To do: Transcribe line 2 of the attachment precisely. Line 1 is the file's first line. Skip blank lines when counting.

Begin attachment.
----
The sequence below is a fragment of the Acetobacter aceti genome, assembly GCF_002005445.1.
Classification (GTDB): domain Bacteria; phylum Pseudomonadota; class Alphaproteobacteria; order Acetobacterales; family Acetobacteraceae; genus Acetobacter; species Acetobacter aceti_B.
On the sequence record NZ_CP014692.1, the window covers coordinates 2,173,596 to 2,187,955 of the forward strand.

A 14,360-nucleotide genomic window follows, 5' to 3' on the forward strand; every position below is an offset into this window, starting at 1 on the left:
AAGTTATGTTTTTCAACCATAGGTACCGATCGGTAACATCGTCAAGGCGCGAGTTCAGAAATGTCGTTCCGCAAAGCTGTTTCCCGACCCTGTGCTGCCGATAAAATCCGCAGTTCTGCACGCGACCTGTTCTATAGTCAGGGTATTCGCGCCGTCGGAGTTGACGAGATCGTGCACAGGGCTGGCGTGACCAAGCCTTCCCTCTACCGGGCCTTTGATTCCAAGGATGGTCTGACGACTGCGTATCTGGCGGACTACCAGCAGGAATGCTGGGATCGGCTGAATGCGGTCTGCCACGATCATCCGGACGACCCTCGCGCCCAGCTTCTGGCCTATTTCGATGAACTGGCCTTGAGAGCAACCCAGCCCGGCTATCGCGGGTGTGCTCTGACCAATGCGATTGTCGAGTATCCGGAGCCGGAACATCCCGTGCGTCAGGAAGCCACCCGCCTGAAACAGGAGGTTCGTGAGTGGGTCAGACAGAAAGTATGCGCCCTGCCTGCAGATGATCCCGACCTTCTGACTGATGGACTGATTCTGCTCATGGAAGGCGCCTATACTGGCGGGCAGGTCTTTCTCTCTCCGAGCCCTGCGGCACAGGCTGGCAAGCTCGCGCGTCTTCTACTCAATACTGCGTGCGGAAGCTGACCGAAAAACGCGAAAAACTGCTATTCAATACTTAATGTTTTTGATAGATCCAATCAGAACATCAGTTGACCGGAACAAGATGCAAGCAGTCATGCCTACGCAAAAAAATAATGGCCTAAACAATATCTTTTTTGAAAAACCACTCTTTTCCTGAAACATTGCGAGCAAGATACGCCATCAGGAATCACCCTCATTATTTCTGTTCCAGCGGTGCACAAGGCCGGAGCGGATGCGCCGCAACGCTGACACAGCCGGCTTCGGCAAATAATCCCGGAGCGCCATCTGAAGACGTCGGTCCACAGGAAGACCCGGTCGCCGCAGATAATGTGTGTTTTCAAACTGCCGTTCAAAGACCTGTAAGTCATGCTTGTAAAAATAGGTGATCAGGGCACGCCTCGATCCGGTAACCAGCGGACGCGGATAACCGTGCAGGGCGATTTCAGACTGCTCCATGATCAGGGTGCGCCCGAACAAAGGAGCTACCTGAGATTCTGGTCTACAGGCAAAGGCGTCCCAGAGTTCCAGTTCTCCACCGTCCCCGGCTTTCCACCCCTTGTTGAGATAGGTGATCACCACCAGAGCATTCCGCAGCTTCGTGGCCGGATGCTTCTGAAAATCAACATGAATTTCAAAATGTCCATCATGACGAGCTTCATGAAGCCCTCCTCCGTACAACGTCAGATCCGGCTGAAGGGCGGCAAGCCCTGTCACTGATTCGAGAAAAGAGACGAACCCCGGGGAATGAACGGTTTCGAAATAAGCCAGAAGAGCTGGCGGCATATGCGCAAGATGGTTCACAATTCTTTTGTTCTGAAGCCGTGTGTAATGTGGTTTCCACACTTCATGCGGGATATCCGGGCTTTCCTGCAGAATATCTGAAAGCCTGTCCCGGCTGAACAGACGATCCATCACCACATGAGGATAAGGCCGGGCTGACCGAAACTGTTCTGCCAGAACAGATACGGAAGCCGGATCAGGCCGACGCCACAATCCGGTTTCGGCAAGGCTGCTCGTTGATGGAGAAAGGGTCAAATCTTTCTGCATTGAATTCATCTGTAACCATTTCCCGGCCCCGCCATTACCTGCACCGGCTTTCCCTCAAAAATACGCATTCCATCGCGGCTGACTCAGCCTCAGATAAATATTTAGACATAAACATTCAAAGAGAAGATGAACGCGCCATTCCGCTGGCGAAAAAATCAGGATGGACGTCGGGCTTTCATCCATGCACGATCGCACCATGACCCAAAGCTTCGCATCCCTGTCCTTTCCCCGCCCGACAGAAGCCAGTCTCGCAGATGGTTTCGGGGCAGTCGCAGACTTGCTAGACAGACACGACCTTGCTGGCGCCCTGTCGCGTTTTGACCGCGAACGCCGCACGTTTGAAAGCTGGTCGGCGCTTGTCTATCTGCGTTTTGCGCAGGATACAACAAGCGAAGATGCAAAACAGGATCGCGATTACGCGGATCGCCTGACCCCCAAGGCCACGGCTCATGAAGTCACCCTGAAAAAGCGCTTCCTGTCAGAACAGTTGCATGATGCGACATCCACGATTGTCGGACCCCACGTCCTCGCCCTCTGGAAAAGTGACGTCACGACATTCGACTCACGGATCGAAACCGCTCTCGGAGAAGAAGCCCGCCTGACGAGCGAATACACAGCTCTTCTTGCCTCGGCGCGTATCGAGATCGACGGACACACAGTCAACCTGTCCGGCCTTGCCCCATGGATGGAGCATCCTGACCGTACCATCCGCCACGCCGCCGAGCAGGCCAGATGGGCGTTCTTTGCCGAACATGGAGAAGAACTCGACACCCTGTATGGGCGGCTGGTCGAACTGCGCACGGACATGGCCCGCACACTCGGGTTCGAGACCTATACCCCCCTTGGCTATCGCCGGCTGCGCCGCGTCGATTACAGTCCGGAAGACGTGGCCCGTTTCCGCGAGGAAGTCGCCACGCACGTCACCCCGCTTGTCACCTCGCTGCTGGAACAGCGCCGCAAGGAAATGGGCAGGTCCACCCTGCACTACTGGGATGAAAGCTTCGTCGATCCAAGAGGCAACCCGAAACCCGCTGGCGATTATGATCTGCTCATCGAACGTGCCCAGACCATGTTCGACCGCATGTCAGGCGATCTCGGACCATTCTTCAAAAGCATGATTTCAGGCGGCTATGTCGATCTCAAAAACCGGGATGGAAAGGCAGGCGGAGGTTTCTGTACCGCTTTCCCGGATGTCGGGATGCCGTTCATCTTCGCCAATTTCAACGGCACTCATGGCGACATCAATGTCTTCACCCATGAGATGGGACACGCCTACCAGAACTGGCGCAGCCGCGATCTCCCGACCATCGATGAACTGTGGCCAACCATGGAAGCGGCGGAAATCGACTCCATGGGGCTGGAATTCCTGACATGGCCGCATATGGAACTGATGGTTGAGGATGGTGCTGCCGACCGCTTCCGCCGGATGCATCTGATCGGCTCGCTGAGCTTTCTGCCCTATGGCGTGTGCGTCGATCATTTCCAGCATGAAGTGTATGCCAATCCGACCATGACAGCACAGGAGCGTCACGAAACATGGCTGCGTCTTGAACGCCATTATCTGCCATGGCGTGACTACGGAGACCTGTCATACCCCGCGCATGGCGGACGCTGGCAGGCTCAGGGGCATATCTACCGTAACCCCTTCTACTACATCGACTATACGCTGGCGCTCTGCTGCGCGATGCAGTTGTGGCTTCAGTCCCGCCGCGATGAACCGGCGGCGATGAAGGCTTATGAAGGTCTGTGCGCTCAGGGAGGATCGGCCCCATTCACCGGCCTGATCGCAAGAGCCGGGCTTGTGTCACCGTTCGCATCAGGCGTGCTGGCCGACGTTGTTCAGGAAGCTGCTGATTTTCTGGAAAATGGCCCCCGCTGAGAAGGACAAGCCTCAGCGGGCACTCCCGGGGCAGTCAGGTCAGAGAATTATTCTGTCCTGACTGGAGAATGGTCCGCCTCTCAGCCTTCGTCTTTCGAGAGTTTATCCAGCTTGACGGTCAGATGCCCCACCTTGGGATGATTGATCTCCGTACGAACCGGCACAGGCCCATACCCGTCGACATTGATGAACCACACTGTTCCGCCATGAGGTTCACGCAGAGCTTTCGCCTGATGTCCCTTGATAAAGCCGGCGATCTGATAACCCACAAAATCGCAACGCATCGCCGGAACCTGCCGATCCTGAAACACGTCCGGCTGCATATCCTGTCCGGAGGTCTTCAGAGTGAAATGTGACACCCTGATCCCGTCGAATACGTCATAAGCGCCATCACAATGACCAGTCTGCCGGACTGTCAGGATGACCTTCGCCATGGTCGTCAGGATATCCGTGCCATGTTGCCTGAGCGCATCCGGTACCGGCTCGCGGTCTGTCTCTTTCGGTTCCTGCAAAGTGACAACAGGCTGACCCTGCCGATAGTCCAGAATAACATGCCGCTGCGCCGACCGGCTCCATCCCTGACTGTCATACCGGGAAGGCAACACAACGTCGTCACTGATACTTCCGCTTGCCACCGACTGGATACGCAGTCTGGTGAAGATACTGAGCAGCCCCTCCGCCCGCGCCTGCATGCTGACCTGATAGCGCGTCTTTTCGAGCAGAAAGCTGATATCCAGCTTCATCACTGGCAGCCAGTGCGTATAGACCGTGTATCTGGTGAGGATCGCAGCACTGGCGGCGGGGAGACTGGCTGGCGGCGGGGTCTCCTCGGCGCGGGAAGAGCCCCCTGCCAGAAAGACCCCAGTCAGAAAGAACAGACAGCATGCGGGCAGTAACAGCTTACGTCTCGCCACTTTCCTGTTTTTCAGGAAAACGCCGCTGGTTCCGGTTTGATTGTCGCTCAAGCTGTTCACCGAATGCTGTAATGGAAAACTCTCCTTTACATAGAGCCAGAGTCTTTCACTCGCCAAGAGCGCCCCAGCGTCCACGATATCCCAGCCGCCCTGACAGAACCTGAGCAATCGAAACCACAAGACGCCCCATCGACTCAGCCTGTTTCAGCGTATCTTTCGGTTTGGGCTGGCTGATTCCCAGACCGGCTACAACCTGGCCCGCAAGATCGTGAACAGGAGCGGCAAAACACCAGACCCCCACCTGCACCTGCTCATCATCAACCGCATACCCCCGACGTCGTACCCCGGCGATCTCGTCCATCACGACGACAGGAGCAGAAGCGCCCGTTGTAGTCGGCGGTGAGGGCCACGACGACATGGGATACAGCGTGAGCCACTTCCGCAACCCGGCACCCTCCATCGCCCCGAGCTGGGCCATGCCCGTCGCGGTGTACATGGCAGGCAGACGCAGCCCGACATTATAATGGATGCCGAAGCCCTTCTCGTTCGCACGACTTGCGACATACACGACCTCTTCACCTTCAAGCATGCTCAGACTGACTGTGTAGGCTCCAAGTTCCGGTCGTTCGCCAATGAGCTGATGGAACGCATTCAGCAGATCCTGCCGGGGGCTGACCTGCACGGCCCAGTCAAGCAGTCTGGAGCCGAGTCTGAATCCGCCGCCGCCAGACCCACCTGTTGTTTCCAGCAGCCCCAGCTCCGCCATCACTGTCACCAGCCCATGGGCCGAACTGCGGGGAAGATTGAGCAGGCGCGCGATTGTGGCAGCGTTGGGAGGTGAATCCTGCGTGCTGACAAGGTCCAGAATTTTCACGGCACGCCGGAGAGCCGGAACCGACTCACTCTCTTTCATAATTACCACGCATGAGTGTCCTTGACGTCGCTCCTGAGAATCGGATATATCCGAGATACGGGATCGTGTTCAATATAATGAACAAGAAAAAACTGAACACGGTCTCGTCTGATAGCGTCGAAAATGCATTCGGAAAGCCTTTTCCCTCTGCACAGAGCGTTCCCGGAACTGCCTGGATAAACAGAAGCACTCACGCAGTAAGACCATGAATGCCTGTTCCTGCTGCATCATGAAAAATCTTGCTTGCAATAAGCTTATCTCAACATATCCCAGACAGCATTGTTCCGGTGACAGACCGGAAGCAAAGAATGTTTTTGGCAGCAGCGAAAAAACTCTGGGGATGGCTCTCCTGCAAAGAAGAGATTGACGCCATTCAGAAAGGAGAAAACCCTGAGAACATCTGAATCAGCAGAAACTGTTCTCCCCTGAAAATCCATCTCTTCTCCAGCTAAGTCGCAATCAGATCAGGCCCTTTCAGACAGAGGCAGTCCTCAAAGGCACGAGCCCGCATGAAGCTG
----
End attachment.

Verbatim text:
Classification (GTDB): domain Bacteria; phylum Pseudomonadota; class Alphaproteobacteria; order Acetobacterales; family Acetobacteraceae; genus Acetobacter; species Acetobacter aceti_B.